I do, however, remember the shopping list question and am pretty confident the "overbuying" option was correct. I don't remember it stipulating that the number of items was the same. How would that lead ANYONE to pick the "overbuying" option, and to remember they picked it and argue staunchly for it? It wouldn't.

But beyond there not being a similar number of items stipulated to, the sale choice JUST PLAIN SUCKS.

The sale items were the most expensive items to begin with?!?!?!?!?!

What's the difference between a candy bar that was originally 85 cents and another one that was orginially 4,865,375 dollars if they are both being sold NOW for 5 cents?

I don't understand some people.

Re: LR Master List - Sept 06 Post Mortem (49/50, more detailed version)
« Reply #178 on: October 10, 2006, 08:56:44 AM »
For number 10, I just remember the girl who needs to catch the bus is named Christine.  Can't remember anything else, just her $%$#% name.  sigh. 

Re: LR Master List - Sept 06 Post Mortem (49/50, more detailed version)
« Reply #179 on: October 10, 2006, 10:07:09 AM »
wow i wish that had been on my test. i like monkeys. but i fear that was experimental...

I had experimental and don't remember it.

I do, however, remember the shopping list question and am pretty confident the "overbuying" option was correct. I don't remember it stipulating that the number of items was the same. How would that lead ANYONE to pick the "overbuying" option, and to remember they picked it and argue staunchly for it? It wouldn't.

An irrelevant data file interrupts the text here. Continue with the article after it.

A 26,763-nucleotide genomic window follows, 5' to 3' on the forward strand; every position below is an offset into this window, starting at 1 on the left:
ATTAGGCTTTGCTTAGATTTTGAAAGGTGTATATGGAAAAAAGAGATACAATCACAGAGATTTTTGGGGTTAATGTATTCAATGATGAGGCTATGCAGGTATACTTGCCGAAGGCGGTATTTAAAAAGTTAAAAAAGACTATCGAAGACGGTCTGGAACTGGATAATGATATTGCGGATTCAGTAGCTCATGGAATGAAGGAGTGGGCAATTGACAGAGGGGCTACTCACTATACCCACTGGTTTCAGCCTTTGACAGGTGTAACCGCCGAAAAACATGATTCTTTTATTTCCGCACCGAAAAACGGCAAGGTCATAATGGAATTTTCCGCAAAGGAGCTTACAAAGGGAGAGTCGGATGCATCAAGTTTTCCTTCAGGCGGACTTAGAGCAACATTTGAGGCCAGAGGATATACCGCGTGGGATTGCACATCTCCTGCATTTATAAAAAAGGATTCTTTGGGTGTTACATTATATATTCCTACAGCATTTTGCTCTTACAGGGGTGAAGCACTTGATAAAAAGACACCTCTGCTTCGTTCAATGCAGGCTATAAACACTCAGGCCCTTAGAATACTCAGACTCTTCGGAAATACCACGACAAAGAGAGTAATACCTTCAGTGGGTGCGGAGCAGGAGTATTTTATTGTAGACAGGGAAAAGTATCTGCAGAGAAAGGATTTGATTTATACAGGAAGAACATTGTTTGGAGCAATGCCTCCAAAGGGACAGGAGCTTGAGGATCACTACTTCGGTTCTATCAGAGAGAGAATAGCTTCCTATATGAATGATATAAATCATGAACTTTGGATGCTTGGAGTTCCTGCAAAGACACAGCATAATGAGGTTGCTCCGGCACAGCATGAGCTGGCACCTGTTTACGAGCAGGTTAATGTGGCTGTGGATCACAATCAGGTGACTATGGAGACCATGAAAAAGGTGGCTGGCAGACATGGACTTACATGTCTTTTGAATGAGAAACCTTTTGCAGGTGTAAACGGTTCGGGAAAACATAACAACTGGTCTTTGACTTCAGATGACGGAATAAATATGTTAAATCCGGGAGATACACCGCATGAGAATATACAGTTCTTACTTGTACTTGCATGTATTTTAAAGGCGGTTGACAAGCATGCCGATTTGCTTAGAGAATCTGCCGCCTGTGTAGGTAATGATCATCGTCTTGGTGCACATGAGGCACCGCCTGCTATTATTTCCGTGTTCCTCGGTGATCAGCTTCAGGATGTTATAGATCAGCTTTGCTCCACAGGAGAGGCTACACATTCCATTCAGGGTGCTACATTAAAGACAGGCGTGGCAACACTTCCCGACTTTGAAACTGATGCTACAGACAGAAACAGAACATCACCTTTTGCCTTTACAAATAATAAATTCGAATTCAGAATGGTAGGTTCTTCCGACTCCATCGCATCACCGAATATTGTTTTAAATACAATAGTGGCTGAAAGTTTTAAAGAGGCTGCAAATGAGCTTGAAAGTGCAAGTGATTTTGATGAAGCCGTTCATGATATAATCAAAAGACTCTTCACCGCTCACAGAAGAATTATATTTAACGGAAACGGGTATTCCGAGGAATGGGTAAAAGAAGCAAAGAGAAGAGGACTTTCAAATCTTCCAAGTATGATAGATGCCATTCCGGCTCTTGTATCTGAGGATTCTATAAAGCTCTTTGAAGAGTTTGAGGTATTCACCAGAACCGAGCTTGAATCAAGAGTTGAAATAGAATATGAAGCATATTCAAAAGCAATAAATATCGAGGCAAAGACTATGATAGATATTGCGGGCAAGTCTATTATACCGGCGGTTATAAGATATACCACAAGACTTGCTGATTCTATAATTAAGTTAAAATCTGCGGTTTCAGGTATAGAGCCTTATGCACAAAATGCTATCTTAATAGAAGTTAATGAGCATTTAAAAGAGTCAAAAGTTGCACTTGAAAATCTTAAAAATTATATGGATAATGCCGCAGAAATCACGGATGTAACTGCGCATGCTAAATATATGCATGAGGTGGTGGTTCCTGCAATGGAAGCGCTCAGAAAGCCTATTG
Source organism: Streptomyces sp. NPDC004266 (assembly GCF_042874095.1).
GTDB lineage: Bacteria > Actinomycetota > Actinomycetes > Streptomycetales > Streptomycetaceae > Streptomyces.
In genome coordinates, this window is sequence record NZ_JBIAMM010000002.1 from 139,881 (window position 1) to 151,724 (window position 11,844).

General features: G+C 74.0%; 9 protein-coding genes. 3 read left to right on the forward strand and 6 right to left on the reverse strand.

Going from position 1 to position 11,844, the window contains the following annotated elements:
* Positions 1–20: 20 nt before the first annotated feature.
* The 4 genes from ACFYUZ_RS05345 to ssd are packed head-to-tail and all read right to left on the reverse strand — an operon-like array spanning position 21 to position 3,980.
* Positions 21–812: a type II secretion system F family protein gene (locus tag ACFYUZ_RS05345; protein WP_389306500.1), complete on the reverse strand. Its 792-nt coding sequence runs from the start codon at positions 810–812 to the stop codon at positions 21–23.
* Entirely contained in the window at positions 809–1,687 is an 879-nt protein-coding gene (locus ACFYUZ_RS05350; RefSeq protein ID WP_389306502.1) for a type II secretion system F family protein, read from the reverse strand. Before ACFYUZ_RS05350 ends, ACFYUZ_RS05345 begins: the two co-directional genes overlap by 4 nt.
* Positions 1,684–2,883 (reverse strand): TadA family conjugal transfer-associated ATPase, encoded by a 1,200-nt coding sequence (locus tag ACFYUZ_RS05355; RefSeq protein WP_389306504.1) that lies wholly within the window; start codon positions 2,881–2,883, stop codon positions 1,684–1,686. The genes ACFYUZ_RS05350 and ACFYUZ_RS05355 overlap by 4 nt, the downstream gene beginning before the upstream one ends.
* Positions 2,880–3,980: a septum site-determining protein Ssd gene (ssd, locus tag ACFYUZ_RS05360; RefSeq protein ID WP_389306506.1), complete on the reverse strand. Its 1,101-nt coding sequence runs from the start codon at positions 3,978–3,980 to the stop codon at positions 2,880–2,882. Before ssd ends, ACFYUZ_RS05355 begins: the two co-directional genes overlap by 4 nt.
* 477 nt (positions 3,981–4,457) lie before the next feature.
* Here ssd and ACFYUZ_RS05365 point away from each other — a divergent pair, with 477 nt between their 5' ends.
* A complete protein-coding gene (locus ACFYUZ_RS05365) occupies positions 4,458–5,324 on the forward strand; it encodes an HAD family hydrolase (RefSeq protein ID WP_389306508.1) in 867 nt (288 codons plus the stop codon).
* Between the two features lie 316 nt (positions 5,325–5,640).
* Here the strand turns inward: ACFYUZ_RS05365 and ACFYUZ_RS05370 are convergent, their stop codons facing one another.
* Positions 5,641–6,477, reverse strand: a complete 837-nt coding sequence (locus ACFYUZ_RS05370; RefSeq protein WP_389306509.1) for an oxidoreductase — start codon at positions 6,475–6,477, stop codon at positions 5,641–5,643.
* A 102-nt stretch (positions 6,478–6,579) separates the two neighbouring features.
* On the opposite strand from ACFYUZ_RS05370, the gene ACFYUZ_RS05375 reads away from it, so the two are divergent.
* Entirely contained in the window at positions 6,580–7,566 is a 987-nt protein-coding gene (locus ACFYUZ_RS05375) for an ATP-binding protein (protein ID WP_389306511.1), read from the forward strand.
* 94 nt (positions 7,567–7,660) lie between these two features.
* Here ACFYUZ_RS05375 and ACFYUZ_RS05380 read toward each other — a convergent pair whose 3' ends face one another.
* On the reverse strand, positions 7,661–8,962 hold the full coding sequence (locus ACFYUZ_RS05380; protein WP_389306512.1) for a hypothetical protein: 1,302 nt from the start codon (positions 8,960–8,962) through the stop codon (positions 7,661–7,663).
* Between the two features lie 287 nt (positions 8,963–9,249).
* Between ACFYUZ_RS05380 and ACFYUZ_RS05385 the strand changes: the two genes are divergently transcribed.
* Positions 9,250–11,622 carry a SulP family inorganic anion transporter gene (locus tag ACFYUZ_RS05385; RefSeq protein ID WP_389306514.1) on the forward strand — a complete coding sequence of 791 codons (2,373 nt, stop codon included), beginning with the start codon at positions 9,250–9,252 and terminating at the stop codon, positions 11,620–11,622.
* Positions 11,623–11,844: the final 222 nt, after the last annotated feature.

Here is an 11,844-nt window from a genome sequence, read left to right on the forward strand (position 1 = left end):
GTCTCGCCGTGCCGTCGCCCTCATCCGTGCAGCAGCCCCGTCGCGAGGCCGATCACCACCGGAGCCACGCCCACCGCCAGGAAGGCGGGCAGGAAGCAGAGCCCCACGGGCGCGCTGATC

But beyond there not being a similar number of items stipulated to, the sale choice JUST PLAIN SUCKS.

The sale items were the most expensive items to begin with?!?!?!?!?!

What's the difference between a candy bar that was originally 85 cents and another one that was orginially 4,865,375 dollars if they are both being sold NOW for 5 cents?

I don't understand some people.

dudes-- it was worded trickily. i, along with everyone else who saw that wording, had to go back to check it and caught it only before we were able to knock the unnecessary items option. i had been debating between the two, and when i saw that wording, i knew which one was correct. as i've said before, what does "comparable items" even mean? they are the same quality? the same price? also, what difference does the amount of unncessary items have to do with anything? as i've said before, the non-listers could have bought *all* unnecessary stuff, and if you concede that the prices were low, still could have spent less. by saying that the most expensive stuff is the stuff on sale to begin with, it states that even though the items are on sale, they could indeed cost more than usual-- hence, spending more.